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"Conspiracy of the Rich" By Robert Kiyosaki - A Review

September 17, 2010 | Comments: 0 | Views: 82

Robert Kiyosaki launched his recent book as a viral event by having chapter by chapter released online and collecting comments from readers. The end result is a physical book "Conspiracy of the Rich: The 8 New Rules of Money".

Judging by the stream of traffic flowing to his website and comments from readers, it has not put the world alight, but worked fairly well.

Robert Kiyosaki is best known as author of the best-selling book "Rich Dad, Poor Dad" and ever since that book came out in 1997, he and his colleagues, has just held publications to come.

The controversy over the years has focused on Kiyosaki's view that your house is not an asset (instead it is an obligation, because it takes money rather than makes money) and that mutual funds are unsafe and losing investments.

You can say that by the time he writes this book in 2009 his views have, at least in part, been shown to be accurate.

Kiyosaki was controversial in 2002 when he came out with Rich Dads Prophecy predicting a crash. His assertion that the demographics of the Baby Boomer generation and the laws of their retirement investments would lead to a heavy crash in the stock market when they stopped working and began living off their investments. He predicted this to be sometime from 2010 onwards, and it seems to be panning out.

However Conspiracy of Rich is his strongest statement literary statement yet.

Kiyosaki is at both vivid and scathing; from the Introduction "The Root of All Evil", to the later section on "Hijacking of the Education System", where he compares the US to wartime Vietnam or the shanty towns of Cape Town in South Africa.

His message continues, "Today, those who have a strong financial education have an unfair advantage over those who do not."

As always, Kiyosaki is speaking in general terms, using stories and metaphors (such as the tale of the big bad wolf and the three little pigs). He also references much from his previous books. In fact, every one of his eight new rules can be found in his earlier books.

But this book also has more hard and relevant facts, and more solid warnings than ever before.

For example, in Chapter 10 he explains exactly why the recent chaos has been followed by seeming stability. The graph shows that he is instead of green shoots, are we merely in the eye of the hurricane, and Lehman Brothers etc or worse is set to occur again, he predicts, within the next two years.

Chapter 12 shows that the U.S. stock market low on the Dow of 6547 in 2009 is no bottom, and that there is still much lower to drop.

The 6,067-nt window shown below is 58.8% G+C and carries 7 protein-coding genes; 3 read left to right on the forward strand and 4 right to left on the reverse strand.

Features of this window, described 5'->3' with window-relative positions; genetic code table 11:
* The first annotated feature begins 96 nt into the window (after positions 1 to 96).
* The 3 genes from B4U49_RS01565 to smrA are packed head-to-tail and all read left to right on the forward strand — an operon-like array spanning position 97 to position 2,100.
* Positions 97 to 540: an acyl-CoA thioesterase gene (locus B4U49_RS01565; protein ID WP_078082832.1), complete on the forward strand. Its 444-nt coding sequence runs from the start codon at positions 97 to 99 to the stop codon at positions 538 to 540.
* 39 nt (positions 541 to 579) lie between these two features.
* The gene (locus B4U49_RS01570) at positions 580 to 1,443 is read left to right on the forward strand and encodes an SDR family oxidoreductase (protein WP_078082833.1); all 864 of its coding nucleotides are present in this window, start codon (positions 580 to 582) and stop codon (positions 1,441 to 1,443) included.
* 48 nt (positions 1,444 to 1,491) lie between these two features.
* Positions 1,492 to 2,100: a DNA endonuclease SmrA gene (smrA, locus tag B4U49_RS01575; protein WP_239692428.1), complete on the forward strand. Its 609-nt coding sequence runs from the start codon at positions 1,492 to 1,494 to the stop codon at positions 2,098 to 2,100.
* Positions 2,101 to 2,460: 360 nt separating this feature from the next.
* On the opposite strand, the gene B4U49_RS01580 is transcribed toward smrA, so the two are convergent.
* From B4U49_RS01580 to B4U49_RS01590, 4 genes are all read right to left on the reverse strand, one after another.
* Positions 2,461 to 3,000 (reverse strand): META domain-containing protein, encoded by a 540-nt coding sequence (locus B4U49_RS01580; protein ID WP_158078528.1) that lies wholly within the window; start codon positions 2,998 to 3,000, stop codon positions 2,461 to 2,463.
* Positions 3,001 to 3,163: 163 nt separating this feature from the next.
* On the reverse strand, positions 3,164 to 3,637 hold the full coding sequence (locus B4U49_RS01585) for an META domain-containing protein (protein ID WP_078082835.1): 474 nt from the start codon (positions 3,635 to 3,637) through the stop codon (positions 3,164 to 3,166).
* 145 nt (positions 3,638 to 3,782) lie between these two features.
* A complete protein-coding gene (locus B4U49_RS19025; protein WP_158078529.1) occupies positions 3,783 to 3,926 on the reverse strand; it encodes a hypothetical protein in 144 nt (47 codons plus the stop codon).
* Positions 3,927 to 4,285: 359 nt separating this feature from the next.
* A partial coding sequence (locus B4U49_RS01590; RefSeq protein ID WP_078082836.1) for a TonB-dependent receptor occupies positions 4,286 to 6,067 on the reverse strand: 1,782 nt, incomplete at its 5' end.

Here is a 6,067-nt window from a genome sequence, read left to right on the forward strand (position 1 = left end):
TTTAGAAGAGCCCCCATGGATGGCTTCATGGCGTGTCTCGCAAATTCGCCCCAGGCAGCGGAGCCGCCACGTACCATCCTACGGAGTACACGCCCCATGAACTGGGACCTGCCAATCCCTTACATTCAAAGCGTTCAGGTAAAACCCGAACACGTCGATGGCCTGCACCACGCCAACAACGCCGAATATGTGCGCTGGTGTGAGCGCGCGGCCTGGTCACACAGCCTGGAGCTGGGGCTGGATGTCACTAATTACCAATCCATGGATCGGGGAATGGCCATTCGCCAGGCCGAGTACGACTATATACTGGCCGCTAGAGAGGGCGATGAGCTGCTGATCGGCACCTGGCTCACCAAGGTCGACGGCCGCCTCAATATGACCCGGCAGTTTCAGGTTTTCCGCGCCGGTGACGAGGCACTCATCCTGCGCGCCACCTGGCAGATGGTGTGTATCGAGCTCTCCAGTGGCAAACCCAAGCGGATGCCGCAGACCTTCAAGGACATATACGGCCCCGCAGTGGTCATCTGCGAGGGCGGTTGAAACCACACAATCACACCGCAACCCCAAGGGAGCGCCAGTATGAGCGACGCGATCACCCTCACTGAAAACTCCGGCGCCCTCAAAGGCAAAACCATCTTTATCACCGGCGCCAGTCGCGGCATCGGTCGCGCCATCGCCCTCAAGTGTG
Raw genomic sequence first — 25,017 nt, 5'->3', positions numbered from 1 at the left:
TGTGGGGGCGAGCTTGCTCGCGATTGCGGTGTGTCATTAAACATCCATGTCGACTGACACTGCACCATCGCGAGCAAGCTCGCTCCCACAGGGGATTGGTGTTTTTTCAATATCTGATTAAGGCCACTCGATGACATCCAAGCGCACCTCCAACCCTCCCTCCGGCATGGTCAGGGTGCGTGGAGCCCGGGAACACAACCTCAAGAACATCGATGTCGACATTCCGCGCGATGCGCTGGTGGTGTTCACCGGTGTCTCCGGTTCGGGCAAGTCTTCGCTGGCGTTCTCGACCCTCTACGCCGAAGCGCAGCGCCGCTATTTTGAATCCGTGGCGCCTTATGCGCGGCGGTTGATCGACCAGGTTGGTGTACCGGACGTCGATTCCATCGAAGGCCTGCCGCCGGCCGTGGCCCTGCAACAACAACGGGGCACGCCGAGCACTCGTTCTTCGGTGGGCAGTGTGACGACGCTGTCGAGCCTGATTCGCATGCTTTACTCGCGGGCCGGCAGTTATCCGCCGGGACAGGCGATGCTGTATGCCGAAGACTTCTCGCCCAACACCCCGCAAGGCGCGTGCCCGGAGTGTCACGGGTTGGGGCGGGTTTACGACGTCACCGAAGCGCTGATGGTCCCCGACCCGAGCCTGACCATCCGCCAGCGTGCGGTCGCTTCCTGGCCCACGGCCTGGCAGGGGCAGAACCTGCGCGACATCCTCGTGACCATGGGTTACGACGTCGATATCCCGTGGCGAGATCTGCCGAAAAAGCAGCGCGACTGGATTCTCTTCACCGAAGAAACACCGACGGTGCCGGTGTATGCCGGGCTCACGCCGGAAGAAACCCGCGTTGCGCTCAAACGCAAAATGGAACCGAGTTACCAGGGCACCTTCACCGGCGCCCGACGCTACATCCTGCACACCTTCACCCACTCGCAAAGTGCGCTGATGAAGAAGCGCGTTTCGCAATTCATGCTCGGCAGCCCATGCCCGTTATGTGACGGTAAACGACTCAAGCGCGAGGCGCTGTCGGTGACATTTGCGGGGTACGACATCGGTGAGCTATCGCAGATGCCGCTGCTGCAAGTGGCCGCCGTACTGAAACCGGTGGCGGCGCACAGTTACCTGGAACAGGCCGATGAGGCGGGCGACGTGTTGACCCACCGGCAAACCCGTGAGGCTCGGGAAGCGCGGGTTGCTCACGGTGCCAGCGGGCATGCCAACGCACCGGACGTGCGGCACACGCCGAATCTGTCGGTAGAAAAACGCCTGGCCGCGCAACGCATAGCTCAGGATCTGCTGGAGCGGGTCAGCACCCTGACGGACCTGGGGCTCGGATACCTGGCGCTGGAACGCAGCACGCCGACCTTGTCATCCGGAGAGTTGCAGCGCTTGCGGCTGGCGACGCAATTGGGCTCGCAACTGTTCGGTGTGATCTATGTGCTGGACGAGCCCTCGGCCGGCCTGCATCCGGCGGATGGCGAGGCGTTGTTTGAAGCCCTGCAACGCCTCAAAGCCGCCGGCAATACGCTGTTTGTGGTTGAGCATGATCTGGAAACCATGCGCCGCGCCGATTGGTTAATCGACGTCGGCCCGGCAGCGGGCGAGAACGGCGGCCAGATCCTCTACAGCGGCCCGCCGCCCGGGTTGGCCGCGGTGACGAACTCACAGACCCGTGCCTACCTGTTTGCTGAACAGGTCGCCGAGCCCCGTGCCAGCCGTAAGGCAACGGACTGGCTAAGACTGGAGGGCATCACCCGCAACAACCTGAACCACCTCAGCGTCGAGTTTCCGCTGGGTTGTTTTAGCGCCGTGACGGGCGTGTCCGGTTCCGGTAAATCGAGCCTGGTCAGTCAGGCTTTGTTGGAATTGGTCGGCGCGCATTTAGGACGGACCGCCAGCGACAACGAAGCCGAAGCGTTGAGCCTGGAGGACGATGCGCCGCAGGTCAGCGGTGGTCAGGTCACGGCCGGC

A consistent criticism of Kiyosaki is that he is very repetitive. This book keeps the same style as the previous ones. Kiyosaki response is that repetition is a part of learning, and I'd agree.

A few months ago I went back and reread Cashflow Quadrant, and was surprised at how much I felt that I was not even to pick out all those years ago when I first read it.

Personally, I ended up after much of Kiyosakis path to riches. I'd prefer say its because I've followed his advice but in reality its more because my experiences have agreed again and again with his messages.

If you just want the guts of the "Conspiracy of the Rich" you can read the final Chapter 12 "If I Ran The School System", but there are enough interesting stories in this book to make it worth reading all the way through.

If you are familiar with Kiyosaki's most important books, and you understand fractional reserve banking, Fiat currency and the notion that the Federal Reserve is not federal or U.S., it has no reserves, and it is not a bank, then you can get the few extra nuggets pretty quickly.

If you are new to Robert Kiyosaki, or have not encountered Austrian economics (a term never used in the book) then it is both a treat, and a mental work out. More than any other of his books this one covers a lot of territory for the newcomer. This is also one of his most fundamental books about money and general financial skills, and deserves to be read broadly.

Author Martin Russell discusses marketing and online strategies at

Source: EzineArticles
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Robert Kiyosaki Review

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